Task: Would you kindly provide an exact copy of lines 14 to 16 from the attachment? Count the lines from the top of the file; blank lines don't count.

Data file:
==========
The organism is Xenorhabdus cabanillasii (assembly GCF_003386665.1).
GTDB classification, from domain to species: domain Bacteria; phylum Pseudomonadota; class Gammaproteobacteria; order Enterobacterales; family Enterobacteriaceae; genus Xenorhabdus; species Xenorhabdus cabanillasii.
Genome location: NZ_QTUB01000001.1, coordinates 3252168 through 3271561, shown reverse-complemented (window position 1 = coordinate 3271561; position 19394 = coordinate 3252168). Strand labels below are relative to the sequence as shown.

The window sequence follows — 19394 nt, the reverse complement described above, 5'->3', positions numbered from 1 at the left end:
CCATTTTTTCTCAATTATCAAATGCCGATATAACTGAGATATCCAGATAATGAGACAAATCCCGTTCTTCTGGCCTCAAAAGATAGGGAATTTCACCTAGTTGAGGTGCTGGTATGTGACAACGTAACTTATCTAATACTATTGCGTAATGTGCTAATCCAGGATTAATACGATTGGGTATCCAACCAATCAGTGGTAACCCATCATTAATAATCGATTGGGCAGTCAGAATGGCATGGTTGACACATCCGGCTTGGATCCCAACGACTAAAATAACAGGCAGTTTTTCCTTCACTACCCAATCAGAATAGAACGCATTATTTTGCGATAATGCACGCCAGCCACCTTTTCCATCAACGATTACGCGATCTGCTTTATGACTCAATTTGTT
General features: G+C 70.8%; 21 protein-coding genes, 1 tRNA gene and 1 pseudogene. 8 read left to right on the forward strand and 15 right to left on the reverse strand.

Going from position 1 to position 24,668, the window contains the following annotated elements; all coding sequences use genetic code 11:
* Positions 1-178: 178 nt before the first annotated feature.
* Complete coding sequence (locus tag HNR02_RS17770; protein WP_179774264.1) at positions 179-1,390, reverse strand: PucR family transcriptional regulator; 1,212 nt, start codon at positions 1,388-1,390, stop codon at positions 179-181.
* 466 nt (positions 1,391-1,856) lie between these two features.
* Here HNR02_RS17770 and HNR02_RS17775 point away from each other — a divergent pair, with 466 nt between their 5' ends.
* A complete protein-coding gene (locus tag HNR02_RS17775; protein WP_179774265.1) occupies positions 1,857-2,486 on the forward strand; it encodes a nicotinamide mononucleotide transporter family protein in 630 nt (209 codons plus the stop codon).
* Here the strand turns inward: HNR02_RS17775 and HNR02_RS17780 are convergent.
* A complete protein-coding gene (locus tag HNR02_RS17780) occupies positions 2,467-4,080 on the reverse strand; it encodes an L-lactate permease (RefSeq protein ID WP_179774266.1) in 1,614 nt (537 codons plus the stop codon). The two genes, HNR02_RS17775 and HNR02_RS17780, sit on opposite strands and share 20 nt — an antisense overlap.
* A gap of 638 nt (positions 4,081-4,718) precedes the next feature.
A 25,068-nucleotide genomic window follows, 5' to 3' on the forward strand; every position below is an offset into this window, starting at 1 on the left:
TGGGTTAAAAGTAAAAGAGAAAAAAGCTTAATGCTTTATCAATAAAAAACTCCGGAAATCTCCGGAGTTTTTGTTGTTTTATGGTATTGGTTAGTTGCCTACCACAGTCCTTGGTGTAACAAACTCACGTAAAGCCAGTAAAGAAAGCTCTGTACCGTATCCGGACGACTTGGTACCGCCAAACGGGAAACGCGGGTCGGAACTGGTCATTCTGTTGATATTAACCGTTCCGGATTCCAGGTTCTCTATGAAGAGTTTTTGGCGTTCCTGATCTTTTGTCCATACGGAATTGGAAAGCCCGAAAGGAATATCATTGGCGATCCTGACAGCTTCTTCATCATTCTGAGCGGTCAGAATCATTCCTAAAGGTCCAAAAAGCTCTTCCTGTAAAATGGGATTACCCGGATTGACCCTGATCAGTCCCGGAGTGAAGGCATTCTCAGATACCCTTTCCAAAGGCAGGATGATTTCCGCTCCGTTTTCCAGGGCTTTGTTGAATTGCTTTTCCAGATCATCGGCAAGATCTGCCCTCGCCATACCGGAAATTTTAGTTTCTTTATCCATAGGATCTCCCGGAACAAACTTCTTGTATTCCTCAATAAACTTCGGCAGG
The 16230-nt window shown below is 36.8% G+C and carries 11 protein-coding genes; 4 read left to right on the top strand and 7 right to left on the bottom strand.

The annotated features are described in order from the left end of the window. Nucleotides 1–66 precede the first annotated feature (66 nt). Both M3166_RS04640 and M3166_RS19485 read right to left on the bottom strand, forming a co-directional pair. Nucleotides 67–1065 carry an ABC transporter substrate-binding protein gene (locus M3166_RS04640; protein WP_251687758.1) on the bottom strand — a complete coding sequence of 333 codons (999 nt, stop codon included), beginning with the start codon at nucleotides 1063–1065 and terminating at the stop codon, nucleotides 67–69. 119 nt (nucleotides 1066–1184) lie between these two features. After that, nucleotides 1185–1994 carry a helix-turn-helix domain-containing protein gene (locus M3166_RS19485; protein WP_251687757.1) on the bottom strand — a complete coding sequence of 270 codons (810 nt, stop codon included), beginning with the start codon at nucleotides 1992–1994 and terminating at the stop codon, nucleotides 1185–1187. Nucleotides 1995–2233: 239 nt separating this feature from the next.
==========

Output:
* A complete protein-coding gene (locus tag HNR02_RS17780) occupies positions 2,467-4,080 on the reverse strand; it encodes an L-lactate permease (RefSeq protein ID WP_179774266.1) in 1,614 nt (537 codons plus the stop codon). The two genes, HNR02_RS17775 and HNR02_RS17780, sit on opposite strands and share 20 nt — an antisense overlap.
* A gap of 638 nt (positions 4,081-4,718) precedes the next feature.
A 25,068-nucleotide genomic window follows, 5' to 3' on the forward strand; every position below is an offset into this window, starting at 1 on the left: